For the last six weeks, we have had a long cold spell with only a few breaks. The temperature has varied between about -18 and -35 degrees Celsius. However this weekend, it also has been windy, with a wind chill factor of -40. Minus 40 is the same in both the Celsius and Farenheit scales. At minus 40, exposed skin freezes in 10 minutes.
However, it is the weekend, and I was getting stir crazy from being cooped up indoors. So Kate (our dog) and I went out walking. Yesterday was a gloriously sunny day with a brisk wind, wind chill of minus 40, and we managed a 40 minute walk. Today, it has snowed steadily. We went out at the warmest part of the afternoon, -19 on the thermometer with a moderate wind. We stayed in the residential area rather than venturing out on the exposed hills, and this time I bundled up better with long underwear, fleece, a down jacket, warm toque and gloves, and a scarf. When the wind was sharp, I pulled the scarf up over my nose and mouth.
Kate was eager for each walk, but also happy to arrive back home to warm up. The photo below, snapped near the end of our half-hour walk today, shows her with icicles on her chin. Her feet were getting cold as well and she started to hobble on 3 feet. But what the heck - we are hardy Northeners, and her feet were fine once she warmed up.
Or, maybe we're not so hardy. Now that I am in late middle age, I find I have much less tolerance for the cold. My lips are chapped. Every joint and muscle aches. The skin on my fingers cracks and bleeds. I have exema on the insides of my elbows. Whine, whine. I don't like to admit to this softness.
Growing up in northern Canada, cold winters were the norm. Winters were longer and colder back then, and we went outside to play except in the very coldest weather. We walked to school and back, a distance of about a kilometre each way, and to town with my mom to buy groceries.
When I was a child, we did not have the wonderful fabrics that we have today: fleece and down and technical base layers. We wore ankle height lined rubber overshoes over our leather school shoes, or hand-knit woollen socks in lined gumboots. We had knitted toques and mittens that never failed to become soaking wet while we played in the snow building forts, making snow angels, and dragging the younger children on the toboggan on imaginary pioneer trips into the bush. We tolerated the cold and went on with our lives. That was just the way it was.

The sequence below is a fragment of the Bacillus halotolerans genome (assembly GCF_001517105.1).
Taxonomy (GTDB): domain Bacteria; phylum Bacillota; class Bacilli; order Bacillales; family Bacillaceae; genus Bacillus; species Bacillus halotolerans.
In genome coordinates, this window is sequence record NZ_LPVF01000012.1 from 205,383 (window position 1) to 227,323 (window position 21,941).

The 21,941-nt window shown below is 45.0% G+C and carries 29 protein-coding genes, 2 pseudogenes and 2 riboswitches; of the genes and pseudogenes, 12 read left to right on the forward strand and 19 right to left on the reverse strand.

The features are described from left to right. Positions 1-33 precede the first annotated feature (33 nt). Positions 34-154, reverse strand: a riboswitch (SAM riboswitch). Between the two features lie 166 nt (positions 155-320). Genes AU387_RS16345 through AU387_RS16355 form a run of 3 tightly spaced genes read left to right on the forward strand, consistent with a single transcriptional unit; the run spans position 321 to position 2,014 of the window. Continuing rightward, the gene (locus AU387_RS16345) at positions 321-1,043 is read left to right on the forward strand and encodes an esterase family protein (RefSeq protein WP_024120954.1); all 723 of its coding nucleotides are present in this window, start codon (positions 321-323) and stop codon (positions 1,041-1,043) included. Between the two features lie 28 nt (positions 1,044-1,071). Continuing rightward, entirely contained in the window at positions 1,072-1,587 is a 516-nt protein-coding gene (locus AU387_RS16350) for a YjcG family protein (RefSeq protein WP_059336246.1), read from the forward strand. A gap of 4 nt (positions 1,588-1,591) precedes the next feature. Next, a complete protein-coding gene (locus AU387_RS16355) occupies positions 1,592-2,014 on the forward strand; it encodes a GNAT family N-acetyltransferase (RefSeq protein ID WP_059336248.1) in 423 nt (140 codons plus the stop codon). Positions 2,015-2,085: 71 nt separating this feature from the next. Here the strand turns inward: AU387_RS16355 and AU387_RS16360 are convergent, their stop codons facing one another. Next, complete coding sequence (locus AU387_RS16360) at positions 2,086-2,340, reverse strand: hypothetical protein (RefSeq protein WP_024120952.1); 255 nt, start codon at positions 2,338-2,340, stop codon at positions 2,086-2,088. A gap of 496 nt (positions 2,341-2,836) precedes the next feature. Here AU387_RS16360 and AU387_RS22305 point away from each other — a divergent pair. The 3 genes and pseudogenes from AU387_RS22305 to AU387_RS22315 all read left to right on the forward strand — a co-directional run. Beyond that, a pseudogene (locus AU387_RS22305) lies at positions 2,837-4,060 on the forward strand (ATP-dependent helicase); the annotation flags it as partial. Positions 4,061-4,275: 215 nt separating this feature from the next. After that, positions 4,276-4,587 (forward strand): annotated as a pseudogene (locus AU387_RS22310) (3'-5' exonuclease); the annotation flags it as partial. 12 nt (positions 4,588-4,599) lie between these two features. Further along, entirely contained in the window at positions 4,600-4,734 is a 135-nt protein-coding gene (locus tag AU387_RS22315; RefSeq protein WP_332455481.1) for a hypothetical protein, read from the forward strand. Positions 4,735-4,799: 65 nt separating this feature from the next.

Balaclavas, familiar now as gangster attire, became popular as I reached my teen years. They covered the face, protecting the cheeks and nose from freezing. I have frozen my cheeks and nose and ears, and understand to value of covering exposed flesh. However, as a teenaged girl, I refused to wear a balaclava except in the most extreme circumstances, and only if none of my peers would see me. I remember my breath freezing on the wool near my nose and mouth and the feeling of wet wool and ice against my face, chapping the skin.
Nowadays, we have grown soft. We run from our warm, centrally heated homes to our pre-warmed cars, and from the cars to warm malls or office buildings. People just don't go outside except in perfect weather, unless they are skiers or snowmobilers. Yesterday, in 40 minutes, I only saw one other person outside - a bundled up man also walking his dog. He greeted me effusively. Mostly I saw people whizzing by in cars, craning their necks to look at me (that fool walking a dog!). Today, I saw two men outside shovelling their walks. I certainly did not see any children playing out of doors.
Cold weather. I do not like it anymore. However, I am old enough to remember cold winters as way of life.